Thursday, March 15, 2012

Cupping Experiment - Broken Baozhong Leaves

Have you ever notice how the last few grams of tea in any tin or bag is usually a sad-looking mix of broken, dusty tea-crumbs? In my experience this is especially true with long twisted leaf teas such as Wenshan Baozhong (文山包種) or various Wuyi Mountain Cliff Teas (武夷山岩茶).

Case in point:


What you're looking at here was poured from the bottom of an extremely good bag of Winter 2011 Wenshan Baozhong. This broken melange weighed in at just about 8 grams. What would you do with this stuff? Drink it? Toss it? Sift it?

I'm a pretty frugal fellow so I'll use a colander to gently separate the dust from the larger leaves.



This time I'm left with ~6 grams of dust and ~2 grams of whole leaves.


Feeling curious, I decided to conduct a little tasting experiment. I set up three small tea bowls. In one I put 1 gram of large leaves, in another I put 1 gram of broken leaf dust, and in the third I put a mix of 1/2 gram dust and 1/2 gram leaves. Next I steeped each sample for 3 minutes with 120 ml of 180° F water.

Mix is at the top.
Unbroken is in the bottom left.
Dust only is in the bottom right.




This cupping was interesting. Surprisingly, I found myself liking the dust-only infusion (shown above with the brightest yellow color) the most. It was just as buttery as the whole leaf specimen but it had better mouth-feel. It wasn't bitter but I expect it would have been if I'd used boiling hot water.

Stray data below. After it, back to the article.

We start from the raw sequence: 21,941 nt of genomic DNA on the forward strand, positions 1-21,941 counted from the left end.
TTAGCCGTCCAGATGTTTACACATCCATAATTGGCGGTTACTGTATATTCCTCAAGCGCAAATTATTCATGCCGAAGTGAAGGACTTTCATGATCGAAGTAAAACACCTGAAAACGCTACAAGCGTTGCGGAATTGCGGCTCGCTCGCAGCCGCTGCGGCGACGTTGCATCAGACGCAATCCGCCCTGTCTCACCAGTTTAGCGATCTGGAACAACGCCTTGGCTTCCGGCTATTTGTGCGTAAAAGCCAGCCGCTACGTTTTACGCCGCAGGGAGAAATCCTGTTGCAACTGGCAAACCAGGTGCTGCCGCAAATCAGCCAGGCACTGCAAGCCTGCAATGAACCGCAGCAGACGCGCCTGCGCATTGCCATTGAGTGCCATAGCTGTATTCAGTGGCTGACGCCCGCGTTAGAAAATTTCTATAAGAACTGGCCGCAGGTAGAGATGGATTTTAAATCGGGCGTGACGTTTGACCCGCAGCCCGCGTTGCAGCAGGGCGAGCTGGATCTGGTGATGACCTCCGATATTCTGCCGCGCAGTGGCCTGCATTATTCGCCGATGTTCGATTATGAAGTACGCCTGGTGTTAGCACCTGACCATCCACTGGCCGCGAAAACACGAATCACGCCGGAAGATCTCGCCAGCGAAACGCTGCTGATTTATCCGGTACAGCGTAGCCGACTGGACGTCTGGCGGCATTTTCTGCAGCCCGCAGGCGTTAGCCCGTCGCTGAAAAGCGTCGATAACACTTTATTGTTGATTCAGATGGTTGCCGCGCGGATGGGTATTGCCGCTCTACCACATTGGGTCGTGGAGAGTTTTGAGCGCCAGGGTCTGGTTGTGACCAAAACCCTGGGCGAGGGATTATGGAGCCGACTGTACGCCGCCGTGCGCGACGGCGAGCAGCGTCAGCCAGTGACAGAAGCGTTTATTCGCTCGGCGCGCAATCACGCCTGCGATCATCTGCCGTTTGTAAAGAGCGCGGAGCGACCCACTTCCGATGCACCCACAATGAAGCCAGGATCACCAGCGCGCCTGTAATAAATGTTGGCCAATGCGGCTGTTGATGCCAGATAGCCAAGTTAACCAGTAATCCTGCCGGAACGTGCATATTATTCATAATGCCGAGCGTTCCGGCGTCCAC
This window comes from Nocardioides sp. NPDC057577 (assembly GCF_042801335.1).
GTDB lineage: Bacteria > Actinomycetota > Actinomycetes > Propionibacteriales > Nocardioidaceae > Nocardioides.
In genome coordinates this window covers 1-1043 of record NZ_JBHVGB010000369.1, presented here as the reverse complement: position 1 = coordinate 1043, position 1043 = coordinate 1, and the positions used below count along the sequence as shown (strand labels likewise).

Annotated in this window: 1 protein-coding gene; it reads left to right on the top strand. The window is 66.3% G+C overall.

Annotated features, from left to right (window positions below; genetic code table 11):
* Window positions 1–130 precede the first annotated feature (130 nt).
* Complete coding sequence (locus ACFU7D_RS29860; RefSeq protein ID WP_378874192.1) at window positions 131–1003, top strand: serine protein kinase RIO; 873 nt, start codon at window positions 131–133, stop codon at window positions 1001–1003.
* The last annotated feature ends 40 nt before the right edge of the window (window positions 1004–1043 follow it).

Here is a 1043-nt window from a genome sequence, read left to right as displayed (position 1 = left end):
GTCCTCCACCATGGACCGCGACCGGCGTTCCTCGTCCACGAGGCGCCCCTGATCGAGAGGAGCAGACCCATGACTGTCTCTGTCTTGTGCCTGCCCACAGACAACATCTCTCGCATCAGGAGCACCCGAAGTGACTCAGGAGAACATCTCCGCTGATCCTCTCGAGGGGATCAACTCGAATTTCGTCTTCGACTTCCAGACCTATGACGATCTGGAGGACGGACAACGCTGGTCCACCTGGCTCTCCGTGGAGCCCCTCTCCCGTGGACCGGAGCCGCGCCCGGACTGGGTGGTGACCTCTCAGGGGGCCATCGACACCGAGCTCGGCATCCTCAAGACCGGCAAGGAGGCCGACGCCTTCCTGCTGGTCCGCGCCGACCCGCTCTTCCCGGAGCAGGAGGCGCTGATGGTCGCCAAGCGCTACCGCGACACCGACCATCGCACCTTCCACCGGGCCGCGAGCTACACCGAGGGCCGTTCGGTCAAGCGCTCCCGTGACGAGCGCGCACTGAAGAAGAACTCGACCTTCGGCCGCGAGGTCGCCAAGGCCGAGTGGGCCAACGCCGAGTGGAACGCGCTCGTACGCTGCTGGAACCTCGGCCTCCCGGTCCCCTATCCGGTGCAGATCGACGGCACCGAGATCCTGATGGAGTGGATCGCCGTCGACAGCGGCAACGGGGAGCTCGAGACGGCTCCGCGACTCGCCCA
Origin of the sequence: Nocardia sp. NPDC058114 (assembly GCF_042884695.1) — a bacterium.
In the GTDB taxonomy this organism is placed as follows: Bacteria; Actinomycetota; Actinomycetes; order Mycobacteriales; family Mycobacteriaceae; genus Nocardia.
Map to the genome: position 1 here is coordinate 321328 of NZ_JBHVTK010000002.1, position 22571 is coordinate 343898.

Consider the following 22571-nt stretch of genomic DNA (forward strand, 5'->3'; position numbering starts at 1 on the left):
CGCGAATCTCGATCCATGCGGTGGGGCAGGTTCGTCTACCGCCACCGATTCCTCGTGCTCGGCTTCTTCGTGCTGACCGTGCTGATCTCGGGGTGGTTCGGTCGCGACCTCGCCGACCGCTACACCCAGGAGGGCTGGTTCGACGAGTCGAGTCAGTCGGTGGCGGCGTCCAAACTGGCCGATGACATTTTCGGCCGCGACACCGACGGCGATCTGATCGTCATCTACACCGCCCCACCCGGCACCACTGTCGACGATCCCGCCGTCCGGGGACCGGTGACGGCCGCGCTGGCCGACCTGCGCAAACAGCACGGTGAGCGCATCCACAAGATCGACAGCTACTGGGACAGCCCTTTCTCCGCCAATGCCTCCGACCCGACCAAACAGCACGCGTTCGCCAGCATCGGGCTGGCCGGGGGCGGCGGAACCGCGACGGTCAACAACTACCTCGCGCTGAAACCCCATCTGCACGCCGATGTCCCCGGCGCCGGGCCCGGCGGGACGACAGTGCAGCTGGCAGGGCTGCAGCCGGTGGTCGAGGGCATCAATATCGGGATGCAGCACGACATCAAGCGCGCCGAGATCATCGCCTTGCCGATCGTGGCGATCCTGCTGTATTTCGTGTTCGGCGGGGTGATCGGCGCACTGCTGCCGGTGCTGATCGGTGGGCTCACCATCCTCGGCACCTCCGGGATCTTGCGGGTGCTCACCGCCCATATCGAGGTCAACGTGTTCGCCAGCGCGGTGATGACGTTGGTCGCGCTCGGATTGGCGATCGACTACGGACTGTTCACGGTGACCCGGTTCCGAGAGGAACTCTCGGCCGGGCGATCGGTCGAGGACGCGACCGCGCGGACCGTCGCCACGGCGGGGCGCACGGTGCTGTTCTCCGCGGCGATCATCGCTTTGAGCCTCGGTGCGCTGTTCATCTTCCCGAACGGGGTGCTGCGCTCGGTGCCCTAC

The infusion made only from intact leaves was the sweetest and the most floral. I liked it quite a bit too. I'm betting it would have otherwise been better than the dust-cup but in this particular instance it was "under-leafed."

The mix was easily the worst of the three. Instead of tasting like the sum of its parts, as I would have guessed, the 50/50 mix of dust and whole leaves came out flat and stale tasting. The balance was off and it was hard to find any redeeming qualities in the liquor.

Like all such casual cupping experiments these results don't really mean anything in the larger scheme of things. It was really just an interesting diversion. That being said, it does inspire me to sift the "bottom of the bag/tin" leaves and crumbs more often.

4 comments:

ankitlochan said...

we plan to have a darjeeling first flush online tea tasting session .. any ideas on how we can work on it and have more and more people participate so we can make people aware of single estate high end darjeeling rare exclusive teas ... also more and more discussions would help us interact with each other ...

Kate said...

That's really interesting, odd that the dust and leaves together don't work.

Alex Zorach said...

This is actually intuitive to me, that the dust and leaves together don't work well, and it fits with my own experience. Dust infuses so quickly that I'd imagine it would be hard to find a brewing method that works well for both the dust and the intact pieces of leaf...so I've found that when it's mixed like that, the outcome is nearly always either bland, harsh, or somewhere in between the two.

Miss Tea Delight said...

Being frugal with tea leaves, especially the good ones. It's a virtue ;)